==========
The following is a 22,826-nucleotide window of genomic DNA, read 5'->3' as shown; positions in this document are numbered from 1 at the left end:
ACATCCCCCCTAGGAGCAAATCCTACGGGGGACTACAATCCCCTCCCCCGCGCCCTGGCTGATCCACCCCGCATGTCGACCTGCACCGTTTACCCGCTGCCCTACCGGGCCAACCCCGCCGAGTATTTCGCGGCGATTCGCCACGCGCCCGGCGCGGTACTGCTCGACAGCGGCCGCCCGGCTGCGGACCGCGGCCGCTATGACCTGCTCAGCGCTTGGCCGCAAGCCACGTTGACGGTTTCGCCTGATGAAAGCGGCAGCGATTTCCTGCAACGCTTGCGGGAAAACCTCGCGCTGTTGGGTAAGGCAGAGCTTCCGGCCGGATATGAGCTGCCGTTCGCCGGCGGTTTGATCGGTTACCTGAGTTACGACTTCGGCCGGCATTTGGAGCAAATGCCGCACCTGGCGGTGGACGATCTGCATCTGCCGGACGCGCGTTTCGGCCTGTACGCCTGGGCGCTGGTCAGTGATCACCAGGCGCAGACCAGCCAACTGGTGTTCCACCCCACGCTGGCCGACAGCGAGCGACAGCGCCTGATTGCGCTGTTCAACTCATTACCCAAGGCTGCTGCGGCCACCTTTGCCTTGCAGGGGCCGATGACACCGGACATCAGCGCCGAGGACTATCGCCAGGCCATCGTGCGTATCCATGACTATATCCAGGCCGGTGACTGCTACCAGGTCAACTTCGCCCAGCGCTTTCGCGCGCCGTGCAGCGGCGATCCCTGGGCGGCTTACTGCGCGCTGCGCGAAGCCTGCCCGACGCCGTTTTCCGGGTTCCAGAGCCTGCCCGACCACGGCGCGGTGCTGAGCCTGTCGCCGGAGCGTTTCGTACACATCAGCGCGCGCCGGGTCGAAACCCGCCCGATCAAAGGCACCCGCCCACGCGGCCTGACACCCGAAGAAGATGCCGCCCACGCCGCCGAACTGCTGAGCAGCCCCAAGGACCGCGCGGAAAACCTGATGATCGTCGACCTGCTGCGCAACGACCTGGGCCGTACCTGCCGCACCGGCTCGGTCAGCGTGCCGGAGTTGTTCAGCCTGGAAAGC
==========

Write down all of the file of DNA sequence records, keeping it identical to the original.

The following is a 22,826-nucleotide window of genomic DNA, read 5'->3' as shown; positions in this document are numbered from 1 at the left end:
ACATCCCCCCTAGGAGCAAATCCTACGGGGGACTACAATCCCCTCCCCCGCGCCCTGGCTGATCCACCCCGCATGTCGACCTGCACCGTTTACCCGCTGCCCTACCGGGCCAACCCCGCCGAGTATTTCGCGGCGATTCGCCACGCGCCCGGCGCGGTACTGCTCGACAGCGGCCGCCCGGCTGCGGACCGCGGCCGCTATGACCTGCTCAGCGCTTGGCCGCAAGCCACGTTGACGGTTTCGCCTGATGAAAGCGGCAGCGATTTCCTGCAACGCTTGCGGGAAAACCTCGCGCTGTTGGGTAAGGCAGAGCTTCCGGCCGGATATGAGCTGCCGTTCGCCGGCGGTTTGATCGGTTACCTGAGTTACGACTTCGGCCGGCATTTGGAGCAAATGCCGCACCTGGCGGTGGACGATCTGCATCTGCCGGACGCGCGTTTCGGCCTGTACGCCTGGGCGCTGGTCAGTGATCACCAGGCGCAGACCAGCCAACTGGTGTTCCACCCCACGCTGGCCGACAGCGAGCGACAGCGCCTGATTGCGCTGTTCAACTCATTACCCAAGGCTGCTGCGGCCACCTTTGCCTTGCAGGGGCCGATGACACCGGACATCAGCGCCGAGGACTATCGCCAGGCCATCGTGCGTATCCATGACTATATCCAGGCCGGTGACTGCTACCAGGTCAACTTCGCCCAGCGCTTTCGCGCGCCGTGCAGCGGCGATCCCTGGGCGGCTTACTGCGCGCTGCGCGAAGCCTGCCCGACGCCGTTTTCCGGGTTCCAGAGCCTGCCCGACCACGGCGCGGTGCTGAGCCTGTCGCCGGAGCGTTTCGTACACATCAGCGCGCGCCGGGTCGAAACCCGCCCGATCAAAGGCACCCGCCCACGCGGCCTGACACCCGAAGAAGATGCCGCCCACGCCGCCGAACTGCTGAGCAGCCCCAAGGACCGCGCGGAAAACCTGATGATCGTCGACCTGCTGCGCAACGACCTGGGCCGTACCTGCCGCACCGGCTCGGTCAGCGTGCCGGAGTTGTTCAGCCTGGAAAGC